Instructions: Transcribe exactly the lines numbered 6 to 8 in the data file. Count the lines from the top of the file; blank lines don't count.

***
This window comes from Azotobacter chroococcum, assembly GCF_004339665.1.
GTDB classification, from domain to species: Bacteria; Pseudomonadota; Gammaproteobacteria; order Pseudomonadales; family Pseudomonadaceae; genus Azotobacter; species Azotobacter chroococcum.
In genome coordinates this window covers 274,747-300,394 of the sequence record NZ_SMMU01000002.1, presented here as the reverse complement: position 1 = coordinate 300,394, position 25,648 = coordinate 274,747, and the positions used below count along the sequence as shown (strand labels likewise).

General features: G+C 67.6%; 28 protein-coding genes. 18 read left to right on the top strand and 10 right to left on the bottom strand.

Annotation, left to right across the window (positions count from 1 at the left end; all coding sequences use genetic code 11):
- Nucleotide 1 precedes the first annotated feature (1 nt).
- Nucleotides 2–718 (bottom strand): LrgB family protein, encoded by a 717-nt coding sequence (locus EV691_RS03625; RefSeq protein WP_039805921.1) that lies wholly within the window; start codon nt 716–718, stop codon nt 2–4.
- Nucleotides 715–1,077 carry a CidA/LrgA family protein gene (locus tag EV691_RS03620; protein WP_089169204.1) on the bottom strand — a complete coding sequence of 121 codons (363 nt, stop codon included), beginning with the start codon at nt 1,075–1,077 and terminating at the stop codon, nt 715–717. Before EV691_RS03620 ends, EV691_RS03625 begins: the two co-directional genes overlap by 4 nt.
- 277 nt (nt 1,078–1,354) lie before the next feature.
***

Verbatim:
- Nucleotide 1 precedes the first annotated feature (1 nt).
- Nucleotides 2–718 (bottom strand): LrgB family protein, encoded by a 717-nt coding sequence (locus EV691_RS03625; RefSeq protein WP_039805921.1) that lies wholly within the window; start codon nt 716–718, stop codon nt 2–4.
- Nucleotides 715–1,077 carry a CidA/LrgA family protein gene (locus tag EV691_RS03620; protein WP_089169204.1) on the bottom strand — a complete coding sequence of 121 codons (363 nt, stop codon included), beginning with the start codon at nt 1,075–1,077 and terminating at the stop codon, nt 715–717. Before EV691_RS03620 ends, EV691_RS03625 begins: the two co-directional genes overlap by 4 nt.